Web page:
The last time we met, I investigated the great debate among BassFans and competitors alike: determining which professional fishing tour features the toughest competition. While the unfair comparison likely resulted in a hung jury, today we’ll look further into the differences among the country’s top two bass circuits, and what competitors on the inside are experiencing.
Again, drawing from our previously mentioned, unnamed list of top pros who recently switched tours, I delve further into the truths behind the rumors. Today, we talk sponsorships, conflicts of interest and exposure given to the fishermen themselves.
For years, we’ve heard speculations that B.A.S.S. Elite anglers receive more lucrative sponsorship contracts, as a whole, than FLW Tour pros. I had to get the scoop on this. My blatant questioning to current Elite pros provided me with the following answers:
“Sponsors like me more where I’m at (Elite Series) now. The sponsorship platforms and exposure is better.”
“When I was at FLW, my sponsors constantly asked: ‘When are you going to fish B.A.S.S.?’”
“When I moved to B.A.S.S., sponsorships went from 25 percent to 85 percent of my income. It was from $15,000 annually to six figures.”
(After moving to BASS) “I added new sponsors and got substantial raises from all (existing sponsors).”
Conversely, those moving from BASS to FLW noted:
“I had no fallout (with sponsors) due to the move. But I tend to rely on non-endemics.”
On moving to FLW: “I took a whipping. It was tens of thousands within weeks.”
“My sponsors that help me are outside the fishing industry. It didn’t affect me.”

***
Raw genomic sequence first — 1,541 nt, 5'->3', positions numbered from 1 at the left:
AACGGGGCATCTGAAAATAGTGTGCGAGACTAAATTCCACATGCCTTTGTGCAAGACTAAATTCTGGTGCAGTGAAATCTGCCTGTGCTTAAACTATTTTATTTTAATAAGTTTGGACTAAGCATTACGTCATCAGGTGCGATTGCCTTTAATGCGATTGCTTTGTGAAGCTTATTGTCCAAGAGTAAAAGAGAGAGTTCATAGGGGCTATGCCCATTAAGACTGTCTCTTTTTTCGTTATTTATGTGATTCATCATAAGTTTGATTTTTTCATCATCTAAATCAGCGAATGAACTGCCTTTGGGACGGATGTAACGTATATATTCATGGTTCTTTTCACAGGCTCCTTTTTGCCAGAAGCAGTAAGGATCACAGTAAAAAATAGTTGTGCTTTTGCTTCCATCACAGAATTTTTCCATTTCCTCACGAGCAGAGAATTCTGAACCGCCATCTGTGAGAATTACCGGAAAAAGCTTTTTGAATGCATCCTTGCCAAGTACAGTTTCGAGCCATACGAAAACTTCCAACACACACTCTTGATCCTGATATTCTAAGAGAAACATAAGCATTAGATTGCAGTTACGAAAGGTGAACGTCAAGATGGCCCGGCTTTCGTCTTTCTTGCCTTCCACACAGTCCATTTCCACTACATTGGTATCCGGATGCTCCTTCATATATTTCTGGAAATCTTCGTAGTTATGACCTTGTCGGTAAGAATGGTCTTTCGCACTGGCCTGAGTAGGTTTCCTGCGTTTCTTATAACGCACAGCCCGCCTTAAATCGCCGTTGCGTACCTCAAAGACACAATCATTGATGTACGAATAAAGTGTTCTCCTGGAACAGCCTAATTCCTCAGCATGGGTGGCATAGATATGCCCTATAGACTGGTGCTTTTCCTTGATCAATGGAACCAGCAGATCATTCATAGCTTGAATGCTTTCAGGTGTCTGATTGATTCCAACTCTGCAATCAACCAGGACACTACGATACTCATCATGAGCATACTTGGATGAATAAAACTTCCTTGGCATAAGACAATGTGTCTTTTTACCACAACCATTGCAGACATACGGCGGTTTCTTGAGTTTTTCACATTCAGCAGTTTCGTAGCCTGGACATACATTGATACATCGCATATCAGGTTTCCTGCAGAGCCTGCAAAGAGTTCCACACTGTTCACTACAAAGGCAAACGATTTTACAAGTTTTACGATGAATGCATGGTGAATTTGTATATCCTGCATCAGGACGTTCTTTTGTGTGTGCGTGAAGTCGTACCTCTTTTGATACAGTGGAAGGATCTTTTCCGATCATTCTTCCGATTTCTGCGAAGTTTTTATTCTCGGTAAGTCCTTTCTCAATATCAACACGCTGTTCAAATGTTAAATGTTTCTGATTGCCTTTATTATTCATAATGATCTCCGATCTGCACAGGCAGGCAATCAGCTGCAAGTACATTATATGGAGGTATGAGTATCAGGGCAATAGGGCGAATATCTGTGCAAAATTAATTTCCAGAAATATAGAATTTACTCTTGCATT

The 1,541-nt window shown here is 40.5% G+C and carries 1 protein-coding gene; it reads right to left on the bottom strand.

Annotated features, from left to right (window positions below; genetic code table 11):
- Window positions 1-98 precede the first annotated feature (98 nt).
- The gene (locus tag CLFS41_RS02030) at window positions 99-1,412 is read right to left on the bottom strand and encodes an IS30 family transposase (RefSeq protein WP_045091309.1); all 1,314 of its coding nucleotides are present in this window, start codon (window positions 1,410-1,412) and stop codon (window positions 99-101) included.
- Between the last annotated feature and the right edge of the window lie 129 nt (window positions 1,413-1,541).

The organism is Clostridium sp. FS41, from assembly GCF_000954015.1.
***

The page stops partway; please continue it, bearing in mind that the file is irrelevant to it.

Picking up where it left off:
While the differences in sponsor gain for anglers on each tour may appear cut and dried, again, we need to consider the variables and be careful not to compare apples to oranges.
For the most part, our panel of Elite pros who made the leap are very well established and have experienced considerable success sine joining the B.A.S.S. tour. That alone likely contributes to an increase in their value to sponsors and an overall pay raise.
Conversely, I’ve spoken with numerous struggling Elite pros in recent years who were underwater, despite cashing several checks a season. There, sponsorship platforms have routinely been criticized as being weighted toward a chosen few; these interviews shed additional light on that.
Numerous times, when speaking with pros on each side of the fence, opinions were expressed that those anglers with sponsorship platforms closely aligning with the Bassmaster Tournament Trail received far more lucrative packages than most. Anglers expressing these views felt that, unless an angler’s jersey closely matched the B.A.S.S. billboard, little face-time would be given regardless of performance. As one competitor blatantly stated: “I finished in the Top 5 at an Elite tournament and got 4 seconds of TV time. With FLW, I got an incredible amount (of television exposure).”
Perhaps we see arguments supporting both sides. Perhaps, overall, FLW pros earn less sponsor dollars at the top tier, but have a better chance of securing entry-level deals across the board. Is there less of the dreaded favoritism?